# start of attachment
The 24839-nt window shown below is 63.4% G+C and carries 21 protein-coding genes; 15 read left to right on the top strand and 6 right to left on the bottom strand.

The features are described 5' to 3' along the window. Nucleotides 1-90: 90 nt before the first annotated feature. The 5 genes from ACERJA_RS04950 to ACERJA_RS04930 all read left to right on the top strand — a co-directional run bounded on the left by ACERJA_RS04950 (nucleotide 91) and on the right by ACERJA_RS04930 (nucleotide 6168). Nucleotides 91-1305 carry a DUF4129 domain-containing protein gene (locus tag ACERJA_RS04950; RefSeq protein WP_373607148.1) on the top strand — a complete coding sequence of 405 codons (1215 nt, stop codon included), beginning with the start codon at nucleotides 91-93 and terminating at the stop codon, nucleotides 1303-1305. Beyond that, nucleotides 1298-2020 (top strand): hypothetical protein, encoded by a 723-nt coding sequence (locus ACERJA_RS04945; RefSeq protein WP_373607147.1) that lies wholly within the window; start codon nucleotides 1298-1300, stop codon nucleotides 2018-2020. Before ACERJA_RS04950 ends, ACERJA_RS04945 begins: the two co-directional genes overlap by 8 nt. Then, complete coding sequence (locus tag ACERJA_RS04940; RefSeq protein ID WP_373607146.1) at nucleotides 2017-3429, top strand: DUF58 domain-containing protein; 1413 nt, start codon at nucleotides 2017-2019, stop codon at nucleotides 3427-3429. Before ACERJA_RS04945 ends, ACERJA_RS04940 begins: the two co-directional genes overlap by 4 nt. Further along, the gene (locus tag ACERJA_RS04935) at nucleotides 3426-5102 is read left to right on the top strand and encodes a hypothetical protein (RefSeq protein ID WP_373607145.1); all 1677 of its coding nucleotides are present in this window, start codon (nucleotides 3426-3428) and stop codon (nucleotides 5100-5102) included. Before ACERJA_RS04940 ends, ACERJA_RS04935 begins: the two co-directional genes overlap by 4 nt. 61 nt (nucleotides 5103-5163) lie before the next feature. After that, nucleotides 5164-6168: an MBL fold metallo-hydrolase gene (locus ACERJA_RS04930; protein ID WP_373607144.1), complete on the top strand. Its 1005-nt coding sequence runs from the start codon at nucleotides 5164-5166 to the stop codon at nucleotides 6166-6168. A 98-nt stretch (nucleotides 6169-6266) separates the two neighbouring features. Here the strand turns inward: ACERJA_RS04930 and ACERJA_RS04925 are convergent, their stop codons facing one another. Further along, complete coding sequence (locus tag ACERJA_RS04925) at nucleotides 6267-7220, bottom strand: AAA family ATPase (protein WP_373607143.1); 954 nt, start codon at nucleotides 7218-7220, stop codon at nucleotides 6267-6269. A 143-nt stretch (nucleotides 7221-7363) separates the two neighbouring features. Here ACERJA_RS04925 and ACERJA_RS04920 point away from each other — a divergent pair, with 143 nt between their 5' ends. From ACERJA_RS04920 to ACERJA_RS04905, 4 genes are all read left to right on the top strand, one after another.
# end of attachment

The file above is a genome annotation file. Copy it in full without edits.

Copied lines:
The 24839-nt window shown below is 63.4% G+C and carries 21 protein-coding genes; 15 read left to right on the top strand and 6 right to left on the bottom strand.

The features are described 5' to 3' along the window. Nucleotides 1-90: 90 nt before the first annotated feature. The 5 genes from ACERJA_RS04950 to ACERJA_RS04930 all read left to right on the top strand — a co-directional run bounded on the left by ACERJA_RS04950 (nucleotide 91) and on the right by ACERJA_RS04930 (nucleotide 6168). Nucleotides 91-1305 carry a DUF4129 domain-containing protein gene (locus tag ACERJA_RS04950; RefSeq protein WP_373607148.1) on the top strand — a complete coding sequence of 405 codons (1215 nt, stop codon included), beginning with the start codon at nucleotides 91-93 and terminating at the stop codon, nucleotides 1303-1305. Beyond that, nucleotides 1298-2020 (top strand): hypothetical protein, encoded by a 723-nt coding sequence (locus ACERJA_RS04945; RefSeq protein WP_373607147.1) that lies wholly within the window; start codon nucleotides 1298-1300, stop codon nucleotides 2018-2020. Before ACERJA_RS04950 ends, ACERJA_RS04945 begins: the two co-directional genes overlap by 8 nt. Then, complete coding sequence (locus tag ACERJA_RS04940; RefSeq protein ID WP_373607146.1) at nucleotides 2017-3429, top strand: DUF58 domain-containing protein; 1413 nt, start codon at nucleotides 2017-2019, stop codon at nucleotides 3427-3429. Before ACERJA_RS04945 ends, ACERJA_RS04940 begins: the two co-directional genes overlap by 4 nt. Further along, the gene (locus tag ACERJA_RS04935) at nucleotides 3426-5102 is read left to right on the top strand and encodes a hypothetical protein (RefSeq protein ID WP_373607145.1); all 1677 of its coding nucleotides are present in this window, start codon (nucleotides 3426-3428) and stop codon (nucleotides 5100-5102) included. Before ACERJA_RS04940 ends, ACERJA_RS04935 begins: the two co-directional genes overlap by 4 nt. 61 nt (nucleotides 5103-5163) lie before the next feature. After that, nucleotides 5164-6168: an MBL fold metallo-hydrolase gene (locus ACERJA_RS04930; protein ID WP_373607144.1), complete on the top strand. Its 1005-nt coding sequence runs from the start codon at nucleotides 5164-5166 to the stop codon at nucleotides 6166-6168. A 98-nt stretch (nucleotides 6169-6266) separates the two neighbouring features. Here the strand turns inward: ACERJA_RS04930 and ACERJA_RS04925 are convergent, their stop codons facing one another. Further along, complete coding sequence (locus tag ACERJA_RS04925) at nucleotides 6267-7220, bottom strand: AAA family ATPase (protein WP_373607143.1); 954 nt, start codon at nucleotides 7218-7220, stop codon at nucleotides 6267-6269. A 143-nt stretch (nucleotides 7221-7363) separates the two neighbouring features. Here ACERJA_RS04925 and ACERJA_RS04920 point away from each other — a divergent pair, with 143 nt between their 5' ends. From ACERJA_RS04920 to ACERJA_RS04905, 4 genes are all read left to right on the top strand, one after another.